Curtis Allan Jordan RIP
by Roberta Jordan
It was a beautiful summer evening. I had spent most of the day preparing for our July 4th celebration, when a knock came at our front door. I was surprised to see one of my sons friends standing there, his face was ashen, his eyes watery. From somewhere deep down I knew what he had come to tell us. I wanted to slam the door, shut out the news that I had feared for so long. My oldest son, our third child was gone. He had been riding his motorcycle when it happened. Just a stupid mistake, and he was gone. I had seen him earlier in the day as he drove past the house and honked the horn, and as always threw his hand up and waved as he drove by. That moment plays over and over in my mind.The next time I saw him was when I picked up a newspaper and saw his body lying in the middle of the highway, a sheet had been draped over him.
When his younger brother claimed his belongings at the coroners office he had been told that Curtis had died on impact. My son handed me his brothers cell phone, not a scratch on it. How strange that Curt had endured so many injuries and yet his phone was in tact. His wedding ring was undamaged as well, that simple band that stands for eternal love. How we got through the next few days is beyond me. But we did.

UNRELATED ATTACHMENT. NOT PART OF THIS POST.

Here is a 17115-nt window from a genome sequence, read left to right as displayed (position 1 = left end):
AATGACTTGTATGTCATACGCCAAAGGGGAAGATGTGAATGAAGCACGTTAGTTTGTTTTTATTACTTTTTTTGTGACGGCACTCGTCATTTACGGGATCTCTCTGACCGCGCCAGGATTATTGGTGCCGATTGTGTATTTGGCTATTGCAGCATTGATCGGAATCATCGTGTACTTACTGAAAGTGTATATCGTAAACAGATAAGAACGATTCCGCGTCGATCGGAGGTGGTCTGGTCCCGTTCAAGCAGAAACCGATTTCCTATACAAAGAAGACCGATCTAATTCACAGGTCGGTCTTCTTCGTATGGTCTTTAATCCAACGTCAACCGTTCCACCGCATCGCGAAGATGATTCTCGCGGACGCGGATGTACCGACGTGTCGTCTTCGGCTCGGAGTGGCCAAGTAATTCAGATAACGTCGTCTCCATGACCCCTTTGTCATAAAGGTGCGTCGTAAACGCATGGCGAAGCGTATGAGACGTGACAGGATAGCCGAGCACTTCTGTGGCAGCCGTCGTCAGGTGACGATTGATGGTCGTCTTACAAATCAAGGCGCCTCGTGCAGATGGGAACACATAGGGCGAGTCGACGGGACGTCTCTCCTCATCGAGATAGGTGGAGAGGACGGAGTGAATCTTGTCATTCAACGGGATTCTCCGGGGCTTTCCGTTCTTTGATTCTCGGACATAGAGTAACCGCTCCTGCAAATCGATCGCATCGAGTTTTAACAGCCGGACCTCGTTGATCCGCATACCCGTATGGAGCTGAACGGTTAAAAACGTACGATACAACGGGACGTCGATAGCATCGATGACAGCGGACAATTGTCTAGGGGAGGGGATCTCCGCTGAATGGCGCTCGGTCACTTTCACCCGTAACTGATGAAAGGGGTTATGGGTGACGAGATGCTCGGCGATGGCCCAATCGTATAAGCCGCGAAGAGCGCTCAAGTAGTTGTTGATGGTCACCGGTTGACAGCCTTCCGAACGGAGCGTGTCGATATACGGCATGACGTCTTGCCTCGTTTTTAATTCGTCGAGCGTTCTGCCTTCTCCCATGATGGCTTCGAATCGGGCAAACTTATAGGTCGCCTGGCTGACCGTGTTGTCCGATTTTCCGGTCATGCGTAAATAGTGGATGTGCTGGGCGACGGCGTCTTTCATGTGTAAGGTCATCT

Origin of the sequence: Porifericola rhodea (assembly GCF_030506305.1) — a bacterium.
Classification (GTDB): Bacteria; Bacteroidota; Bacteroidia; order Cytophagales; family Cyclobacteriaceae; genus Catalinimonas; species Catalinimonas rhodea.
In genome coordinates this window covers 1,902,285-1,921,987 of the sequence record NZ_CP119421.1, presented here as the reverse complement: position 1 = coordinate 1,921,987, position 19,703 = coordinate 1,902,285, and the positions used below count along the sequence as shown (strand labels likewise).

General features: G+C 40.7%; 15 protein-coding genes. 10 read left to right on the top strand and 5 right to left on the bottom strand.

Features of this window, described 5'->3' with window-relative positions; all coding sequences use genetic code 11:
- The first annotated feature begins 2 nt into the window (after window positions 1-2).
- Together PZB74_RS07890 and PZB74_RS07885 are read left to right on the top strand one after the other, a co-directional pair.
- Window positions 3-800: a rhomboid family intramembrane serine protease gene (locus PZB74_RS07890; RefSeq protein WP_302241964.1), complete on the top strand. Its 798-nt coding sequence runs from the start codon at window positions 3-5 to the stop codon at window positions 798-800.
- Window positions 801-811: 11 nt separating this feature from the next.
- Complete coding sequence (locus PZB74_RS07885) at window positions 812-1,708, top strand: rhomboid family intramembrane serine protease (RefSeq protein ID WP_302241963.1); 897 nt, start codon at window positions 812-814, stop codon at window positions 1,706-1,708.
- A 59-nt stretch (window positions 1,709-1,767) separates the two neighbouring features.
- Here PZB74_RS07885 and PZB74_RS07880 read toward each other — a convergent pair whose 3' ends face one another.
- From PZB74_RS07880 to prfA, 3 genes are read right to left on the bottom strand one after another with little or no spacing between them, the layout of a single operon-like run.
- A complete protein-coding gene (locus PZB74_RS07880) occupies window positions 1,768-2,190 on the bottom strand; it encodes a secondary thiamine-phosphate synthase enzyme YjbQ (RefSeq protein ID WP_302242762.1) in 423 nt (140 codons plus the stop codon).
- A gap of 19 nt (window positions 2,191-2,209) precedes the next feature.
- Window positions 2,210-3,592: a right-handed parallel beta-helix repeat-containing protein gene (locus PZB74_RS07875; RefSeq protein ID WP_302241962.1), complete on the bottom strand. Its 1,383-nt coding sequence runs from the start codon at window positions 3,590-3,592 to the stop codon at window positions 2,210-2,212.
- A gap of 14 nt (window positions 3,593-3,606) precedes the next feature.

As I mentioned Curtis was our third child, his older sister's had passed away before him. At his memorial one of my grandchildren hugged me and said "Its okay Gram, Uncle Curt is with Aunt Tina and Aunt Lisa. He will be just fine" there are times when I truly believe children are far wiser then adults. We mourn his loss, but we know that he will be "just fine". I like to think of him out there, somewhere, riding, feeling free. And in the quiet of the night I often think I hear that familiar sound of a horn honking. Rest Well, my son. Rest Well.